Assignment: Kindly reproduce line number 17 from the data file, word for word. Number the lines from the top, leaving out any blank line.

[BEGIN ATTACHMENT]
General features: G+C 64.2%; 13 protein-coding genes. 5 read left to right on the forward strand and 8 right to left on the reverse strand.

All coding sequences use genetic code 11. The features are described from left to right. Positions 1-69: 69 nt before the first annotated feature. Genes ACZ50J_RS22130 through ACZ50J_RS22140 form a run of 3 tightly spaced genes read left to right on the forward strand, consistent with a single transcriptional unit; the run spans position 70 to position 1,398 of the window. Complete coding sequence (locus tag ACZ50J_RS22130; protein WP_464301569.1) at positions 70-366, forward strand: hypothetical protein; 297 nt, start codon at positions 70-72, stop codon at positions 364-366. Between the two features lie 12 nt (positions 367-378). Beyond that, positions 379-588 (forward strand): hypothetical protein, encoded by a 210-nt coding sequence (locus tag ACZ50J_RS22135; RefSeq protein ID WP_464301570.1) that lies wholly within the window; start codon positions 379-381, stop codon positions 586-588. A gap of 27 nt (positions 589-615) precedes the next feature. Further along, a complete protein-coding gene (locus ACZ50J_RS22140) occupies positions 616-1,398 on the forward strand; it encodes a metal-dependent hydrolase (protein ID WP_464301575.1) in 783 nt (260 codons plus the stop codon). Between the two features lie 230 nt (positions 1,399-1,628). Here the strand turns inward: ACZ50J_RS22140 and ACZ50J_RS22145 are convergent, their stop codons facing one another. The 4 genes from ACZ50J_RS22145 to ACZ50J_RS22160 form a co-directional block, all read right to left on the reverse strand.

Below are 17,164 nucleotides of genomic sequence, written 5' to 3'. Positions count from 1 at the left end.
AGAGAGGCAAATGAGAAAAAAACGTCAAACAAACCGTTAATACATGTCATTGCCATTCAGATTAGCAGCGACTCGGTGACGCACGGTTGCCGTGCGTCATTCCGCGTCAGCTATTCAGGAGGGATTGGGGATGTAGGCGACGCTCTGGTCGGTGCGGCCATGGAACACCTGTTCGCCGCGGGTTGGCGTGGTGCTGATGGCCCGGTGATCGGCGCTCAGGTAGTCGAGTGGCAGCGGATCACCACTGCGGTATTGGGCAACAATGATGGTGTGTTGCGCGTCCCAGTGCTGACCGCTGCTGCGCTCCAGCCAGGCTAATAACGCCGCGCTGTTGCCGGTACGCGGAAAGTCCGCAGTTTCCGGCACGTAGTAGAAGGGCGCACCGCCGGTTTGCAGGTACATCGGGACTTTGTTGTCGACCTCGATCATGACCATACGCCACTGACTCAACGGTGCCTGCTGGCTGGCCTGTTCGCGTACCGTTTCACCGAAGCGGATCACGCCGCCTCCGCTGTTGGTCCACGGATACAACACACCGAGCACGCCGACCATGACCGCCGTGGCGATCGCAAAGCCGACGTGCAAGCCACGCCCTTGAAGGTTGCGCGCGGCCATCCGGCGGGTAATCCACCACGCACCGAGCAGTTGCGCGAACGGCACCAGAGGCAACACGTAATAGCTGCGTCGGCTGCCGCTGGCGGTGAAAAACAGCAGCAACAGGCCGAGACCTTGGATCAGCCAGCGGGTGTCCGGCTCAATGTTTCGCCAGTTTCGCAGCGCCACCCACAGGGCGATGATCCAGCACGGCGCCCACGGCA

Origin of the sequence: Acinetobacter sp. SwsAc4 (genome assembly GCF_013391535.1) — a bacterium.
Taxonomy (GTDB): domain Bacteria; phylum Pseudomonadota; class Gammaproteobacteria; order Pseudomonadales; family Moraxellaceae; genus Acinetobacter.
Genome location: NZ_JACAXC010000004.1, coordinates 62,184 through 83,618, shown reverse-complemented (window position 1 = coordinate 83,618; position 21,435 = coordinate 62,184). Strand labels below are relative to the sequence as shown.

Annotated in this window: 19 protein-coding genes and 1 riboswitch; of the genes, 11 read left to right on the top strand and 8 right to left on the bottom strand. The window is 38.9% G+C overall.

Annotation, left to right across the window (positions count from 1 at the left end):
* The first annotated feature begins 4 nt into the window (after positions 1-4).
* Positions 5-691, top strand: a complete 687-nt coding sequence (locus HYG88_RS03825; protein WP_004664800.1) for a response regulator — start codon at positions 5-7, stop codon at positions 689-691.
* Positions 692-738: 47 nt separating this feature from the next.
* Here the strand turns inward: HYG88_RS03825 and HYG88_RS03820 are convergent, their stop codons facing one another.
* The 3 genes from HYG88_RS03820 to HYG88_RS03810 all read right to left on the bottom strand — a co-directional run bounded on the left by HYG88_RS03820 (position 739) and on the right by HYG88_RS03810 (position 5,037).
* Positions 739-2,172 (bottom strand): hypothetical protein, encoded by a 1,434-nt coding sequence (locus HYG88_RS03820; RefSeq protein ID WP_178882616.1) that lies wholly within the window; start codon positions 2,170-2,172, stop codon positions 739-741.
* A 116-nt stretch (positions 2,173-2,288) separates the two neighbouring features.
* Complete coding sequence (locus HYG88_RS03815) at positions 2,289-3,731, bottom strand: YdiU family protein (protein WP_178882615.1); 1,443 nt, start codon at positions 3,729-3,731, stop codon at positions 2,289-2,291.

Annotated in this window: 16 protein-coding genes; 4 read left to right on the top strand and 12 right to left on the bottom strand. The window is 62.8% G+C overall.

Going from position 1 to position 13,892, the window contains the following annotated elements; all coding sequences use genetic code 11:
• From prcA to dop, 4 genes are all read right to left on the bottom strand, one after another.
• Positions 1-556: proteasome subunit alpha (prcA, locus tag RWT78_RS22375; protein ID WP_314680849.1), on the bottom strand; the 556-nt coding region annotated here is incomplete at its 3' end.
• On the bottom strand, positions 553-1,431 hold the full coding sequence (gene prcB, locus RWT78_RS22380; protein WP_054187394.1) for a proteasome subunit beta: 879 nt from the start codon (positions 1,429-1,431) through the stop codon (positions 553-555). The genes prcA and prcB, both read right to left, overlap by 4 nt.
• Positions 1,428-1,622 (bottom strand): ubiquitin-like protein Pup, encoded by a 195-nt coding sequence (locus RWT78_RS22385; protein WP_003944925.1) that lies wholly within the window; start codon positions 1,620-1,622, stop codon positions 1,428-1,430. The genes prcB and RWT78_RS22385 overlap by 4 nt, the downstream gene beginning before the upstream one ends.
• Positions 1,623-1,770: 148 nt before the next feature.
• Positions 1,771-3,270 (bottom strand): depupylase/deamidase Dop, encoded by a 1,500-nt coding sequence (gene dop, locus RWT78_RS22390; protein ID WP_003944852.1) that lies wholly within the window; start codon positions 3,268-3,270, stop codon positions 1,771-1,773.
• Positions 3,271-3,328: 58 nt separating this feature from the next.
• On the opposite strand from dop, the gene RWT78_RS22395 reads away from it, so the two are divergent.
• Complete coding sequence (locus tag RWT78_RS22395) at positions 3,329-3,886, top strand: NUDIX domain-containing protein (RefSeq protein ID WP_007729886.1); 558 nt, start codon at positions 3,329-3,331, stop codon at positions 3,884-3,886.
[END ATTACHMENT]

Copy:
* Complete coding sequence (locus HYG88_RS03815) at positions 2,289-3,731, bottom strand: YdiU family protein (protein WP_178882615.1); 1,443 nt, start codon at positions 3,729-3,731, stop codon at positions 2,289-2,291.